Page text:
I recalled this today because my brother in law posted a photo of Famous Pizza, owned by a neighbor and a regular take-out place in high school (late 70s). I thought about the place referenced in my story (late 60s), Joe's Pizza, and much to my surprise, it's still in business - Joe's Pizza Plaza
Trip Advisor has a couple of photos of the inside of the place, and it has not changed much.We at Joe's Pizza Plaza opened our doors in 1963 to provide local residents with our homemade Italian cuisine in a friendly environment. We are family owned and operated and very proud to maintain pizzeria in homely atmosphere.Joe's daughter, Joann, now operates the restaurant in her father's name. Joann is regularly on site continuing the family tradition. We treat everyone like family and offer friendly and personalized service to our customers.
Next time I'm in York I need to pick up a pie to go. Based on the photos on the website, they are still making 'em New York style with a chewy, bubbly crust.
I am eight, and my excitement bubbles within me as I strategically set up the TV trays. One goes by the lounger for Dad, of course, and another is an island in the center of the room. Two more left, I place one by the couch for Mom and set the last one by the rocking chair. Perfect. Kathy brings down the paper plates and napkins. There is a big stack of napkins, and she folds them carefully into triangles. She doles them out, and gives me the most. I don't care.
We fidget at each other, eyeing the sealed orange soda bottle and the neat row of glasses with ice. She claims the rocking chair, ruining my plan of having my own TV tray. She doesn't even realize her sin, so I pick up the TV Guide and search for Friday Night. Our all-time favorite shows are on, but I tell Kathy that a basketball game is on instead. As she runs complaining upstairs to Mom, I triumphantly claim the rocking chair.
Headlights splash on the wall over the TV; Dad has returned from his quest. He's gone across town, 2 or even 3 miles to "Joe's Pizza". There are closer places, he knows, but Joe makes them just right, with an chewy outer crust full of air bubbles, and an inner crust so thin that you have to fold the pizza to eat it. "New York style", Dad tells me with a nod, as if he were passing on a secret of manhood. "It's the only real pizza in York, Pennsylvania". I go with him at times, and Joe's seems old and scarred, in a part of town that I otherwise never see. It reminds me of Dad's home and youth, somewhere else.
Through the door now, he triumphantly holds the pies aloft above his screeching chicks as we flock around him. His role for once is clear, providing us not with intangible money or security, but with very real food. No hunter-gatherer had a more vocal or joyous welcome than we give to our father. He brings the pizza into the family room, setting the boxes on the island TV tray. We sniff and peak at the steaming cheese while Dad pours our soda, and we all wait for Mom.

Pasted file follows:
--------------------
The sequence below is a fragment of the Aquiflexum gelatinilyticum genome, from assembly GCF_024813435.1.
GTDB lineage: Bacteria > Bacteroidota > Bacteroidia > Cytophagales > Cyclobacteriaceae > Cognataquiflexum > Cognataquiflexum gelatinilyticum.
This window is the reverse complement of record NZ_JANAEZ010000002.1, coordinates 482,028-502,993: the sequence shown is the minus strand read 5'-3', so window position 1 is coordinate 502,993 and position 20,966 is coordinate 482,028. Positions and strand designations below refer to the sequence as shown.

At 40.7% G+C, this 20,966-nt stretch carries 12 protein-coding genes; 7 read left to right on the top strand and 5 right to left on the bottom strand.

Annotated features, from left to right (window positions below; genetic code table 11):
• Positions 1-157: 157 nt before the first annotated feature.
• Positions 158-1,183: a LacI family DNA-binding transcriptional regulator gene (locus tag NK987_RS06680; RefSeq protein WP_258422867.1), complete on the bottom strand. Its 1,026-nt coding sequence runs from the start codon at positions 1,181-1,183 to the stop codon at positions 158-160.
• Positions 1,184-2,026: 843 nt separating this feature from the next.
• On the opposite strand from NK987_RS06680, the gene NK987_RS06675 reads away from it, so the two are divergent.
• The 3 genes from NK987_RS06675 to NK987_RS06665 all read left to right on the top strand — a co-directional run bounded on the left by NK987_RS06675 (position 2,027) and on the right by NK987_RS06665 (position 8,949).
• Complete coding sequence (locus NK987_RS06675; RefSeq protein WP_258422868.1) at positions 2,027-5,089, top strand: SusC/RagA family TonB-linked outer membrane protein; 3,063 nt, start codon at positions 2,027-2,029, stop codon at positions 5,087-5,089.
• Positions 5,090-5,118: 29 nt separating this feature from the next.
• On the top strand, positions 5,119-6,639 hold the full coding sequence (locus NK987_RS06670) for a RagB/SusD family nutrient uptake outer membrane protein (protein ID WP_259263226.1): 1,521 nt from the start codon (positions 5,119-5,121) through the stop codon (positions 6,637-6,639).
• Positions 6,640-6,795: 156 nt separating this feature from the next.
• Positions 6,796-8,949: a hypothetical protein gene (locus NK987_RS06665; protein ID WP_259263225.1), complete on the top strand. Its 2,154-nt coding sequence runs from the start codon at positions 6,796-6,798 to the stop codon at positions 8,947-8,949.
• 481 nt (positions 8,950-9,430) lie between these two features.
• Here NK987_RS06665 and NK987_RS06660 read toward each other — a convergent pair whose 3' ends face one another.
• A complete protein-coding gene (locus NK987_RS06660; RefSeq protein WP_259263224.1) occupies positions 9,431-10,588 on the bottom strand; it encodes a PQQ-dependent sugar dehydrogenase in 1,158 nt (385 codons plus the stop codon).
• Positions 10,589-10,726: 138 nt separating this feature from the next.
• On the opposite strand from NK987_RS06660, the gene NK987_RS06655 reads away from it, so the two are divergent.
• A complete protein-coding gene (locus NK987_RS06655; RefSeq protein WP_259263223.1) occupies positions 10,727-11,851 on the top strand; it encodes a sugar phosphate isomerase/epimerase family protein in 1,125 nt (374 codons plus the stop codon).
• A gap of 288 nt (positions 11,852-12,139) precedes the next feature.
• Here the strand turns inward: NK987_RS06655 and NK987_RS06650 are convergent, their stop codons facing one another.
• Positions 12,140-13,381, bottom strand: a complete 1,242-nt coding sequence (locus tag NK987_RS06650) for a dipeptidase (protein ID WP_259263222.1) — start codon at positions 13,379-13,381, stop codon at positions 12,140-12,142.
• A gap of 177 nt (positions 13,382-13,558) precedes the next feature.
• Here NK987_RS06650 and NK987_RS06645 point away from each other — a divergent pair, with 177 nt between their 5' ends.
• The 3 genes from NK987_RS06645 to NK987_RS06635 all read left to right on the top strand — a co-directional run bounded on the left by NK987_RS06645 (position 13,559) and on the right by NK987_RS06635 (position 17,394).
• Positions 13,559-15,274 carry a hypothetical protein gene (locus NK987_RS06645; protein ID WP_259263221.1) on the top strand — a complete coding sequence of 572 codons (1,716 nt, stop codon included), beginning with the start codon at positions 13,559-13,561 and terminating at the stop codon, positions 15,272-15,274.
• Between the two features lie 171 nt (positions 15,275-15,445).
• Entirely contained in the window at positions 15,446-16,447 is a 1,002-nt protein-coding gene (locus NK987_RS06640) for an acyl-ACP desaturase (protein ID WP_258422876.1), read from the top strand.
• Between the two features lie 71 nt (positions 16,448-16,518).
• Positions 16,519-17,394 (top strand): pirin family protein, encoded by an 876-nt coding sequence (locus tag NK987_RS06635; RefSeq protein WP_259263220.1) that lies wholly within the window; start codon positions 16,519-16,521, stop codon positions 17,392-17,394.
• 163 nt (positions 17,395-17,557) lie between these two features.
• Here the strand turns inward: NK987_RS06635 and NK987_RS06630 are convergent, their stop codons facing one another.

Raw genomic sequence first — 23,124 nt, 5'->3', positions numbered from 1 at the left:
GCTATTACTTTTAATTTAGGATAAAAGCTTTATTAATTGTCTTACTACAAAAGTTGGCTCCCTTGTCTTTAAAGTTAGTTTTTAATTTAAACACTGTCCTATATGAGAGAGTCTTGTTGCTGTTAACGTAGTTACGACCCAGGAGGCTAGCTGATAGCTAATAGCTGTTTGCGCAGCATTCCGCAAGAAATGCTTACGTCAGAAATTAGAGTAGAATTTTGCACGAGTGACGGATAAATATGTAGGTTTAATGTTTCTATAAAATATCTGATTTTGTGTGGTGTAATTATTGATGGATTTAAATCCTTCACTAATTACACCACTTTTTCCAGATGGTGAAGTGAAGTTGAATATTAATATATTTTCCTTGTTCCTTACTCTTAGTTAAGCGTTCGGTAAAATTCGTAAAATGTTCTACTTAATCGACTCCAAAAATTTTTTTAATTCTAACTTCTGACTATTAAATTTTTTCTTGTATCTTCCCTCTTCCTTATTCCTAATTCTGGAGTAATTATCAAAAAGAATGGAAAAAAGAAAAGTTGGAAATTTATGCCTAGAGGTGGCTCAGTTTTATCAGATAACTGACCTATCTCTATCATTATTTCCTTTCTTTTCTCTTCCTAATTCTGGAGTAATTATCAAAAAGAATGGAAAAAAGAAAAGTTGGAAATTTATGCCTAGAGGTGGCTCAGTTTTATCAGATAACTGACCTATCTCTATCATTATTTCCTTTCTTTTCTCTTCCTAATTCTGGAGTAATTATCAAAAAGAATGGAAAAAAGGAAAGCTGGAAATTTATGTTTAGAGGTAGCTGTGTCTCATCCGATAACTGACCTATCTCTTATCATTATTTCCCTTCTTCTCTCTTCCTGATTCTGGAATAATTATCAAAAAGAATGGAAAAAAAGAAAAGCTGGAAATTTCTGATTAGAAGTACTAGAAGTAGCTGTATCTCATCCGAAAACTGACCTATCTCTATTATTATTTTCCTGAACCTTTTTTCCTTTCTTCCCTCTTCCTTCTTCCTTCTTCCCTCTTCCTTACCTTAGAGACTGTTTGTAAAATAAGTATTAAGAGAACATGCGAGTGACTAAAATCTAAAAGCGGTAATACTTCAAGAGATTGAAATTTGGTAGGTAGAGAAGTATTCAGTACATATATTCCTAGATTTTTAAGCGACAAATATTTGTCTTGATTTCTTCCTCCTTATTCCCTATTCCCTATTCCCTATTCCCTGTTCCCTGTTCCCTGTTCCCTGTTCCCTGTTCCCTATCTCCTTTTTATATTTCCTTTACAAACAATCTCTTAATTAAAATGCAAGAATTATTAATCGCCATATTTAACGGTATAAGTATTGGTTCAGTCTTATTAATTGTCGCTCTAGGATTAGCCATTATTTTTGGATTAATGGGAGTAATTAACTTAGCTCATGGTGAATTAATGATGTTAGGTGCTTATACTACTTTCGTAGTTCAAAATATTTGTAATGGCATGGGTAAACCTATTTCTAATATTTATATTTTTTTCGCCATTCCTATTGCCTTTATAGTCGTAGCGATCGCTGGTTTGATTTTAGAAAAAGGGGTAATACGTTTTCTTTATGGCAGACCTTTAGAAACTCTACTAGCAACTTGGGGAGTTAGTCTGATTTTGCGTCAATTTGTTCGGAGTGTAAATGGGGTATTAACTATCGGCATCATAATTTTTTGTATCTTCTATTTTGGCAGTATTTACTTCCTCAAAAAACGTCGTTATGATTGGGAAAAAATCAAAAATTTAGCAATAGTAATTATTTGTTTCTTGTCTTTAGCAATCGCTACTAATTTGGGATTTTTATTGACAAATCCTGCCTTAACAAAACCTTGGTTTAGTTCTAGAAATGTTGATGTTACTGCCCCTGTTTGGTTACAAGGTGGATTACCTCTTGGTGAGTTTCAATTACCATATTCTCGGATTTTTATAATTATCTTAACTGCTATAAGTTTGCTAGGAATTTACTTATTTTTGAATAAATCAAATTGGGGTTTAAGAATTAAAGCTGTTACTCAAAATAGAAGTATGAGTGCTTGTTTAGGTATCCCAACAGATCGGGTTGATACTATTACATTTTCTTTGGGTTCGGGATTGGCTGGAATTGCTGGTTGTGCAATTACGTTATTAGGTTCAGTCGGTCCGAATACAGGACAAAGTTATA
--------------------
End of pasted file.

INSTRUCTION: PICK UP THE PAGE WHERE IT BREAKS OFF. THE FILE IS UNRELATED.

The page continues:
Mom emerges from the kitchen, buoyed with freedom from cooking and dishes. She carefully inspects each pie - the Pepperoni is a little overdone - then carefully separates a piece for each of us, and two for Dad. It's her one contribution to this meal, and it seems crucial to me. When she finishes the ritual, we are free to ravage the pies at will.
As we settle into this cheesy orgy, I absently watch the Brady Bunch. Kathy takes advantage of the soda to launch a burp in my direction, I gulp air and top her effort. Dad silences us both with his own belch, aided by his first beer of the weekend.
We explode into giggles as Mom gives him a small, sharp look. He grins at us, and I see him differently from the father in the suit who comes home in the middle of dinner other nights of the week.
The Brady's end happily, and we roll happily into the Partridge Family. I drop a slice, and it lands cheese down. With a wary glance at Mom, who has seen but she says nothing, I wipe up the mess with a wad of napkins. Setting the floor piece aside with my uneaten crusts, I count four crusts. Kathy only has three. I'm ahead.
The meal begins to wind down, and Mom becomes herself again. She fusses at us to pile the plates and napkins into the pizza boxes. Dad picks cheese out of the box, then finds my crusts and continues his feast. Kathy and I are silent now, drugged with soda and calories. The Odd Couple is on, which we aren't allowed to watch, and we sit quietly, hoping to see it tonight. Mom notices our concentration, and turns off the set. She shepherds us upstairs to soap, toothpaste, and pajamas.
Later, we come back down scrubbed and sleepy, and Dad kisses us goodnight. The TV trays have been washed and stacked, and the pizza boxes are exiled to the trash cans outside. Tucked into my bed, I hear the TV set turned back on, loudly for a moment until the volume is lowered. Love, American Style is on; canned laughter and innuendo float upstairs, lulling me asleep. Mom's voice, softly. Then Dad's, low and comforting.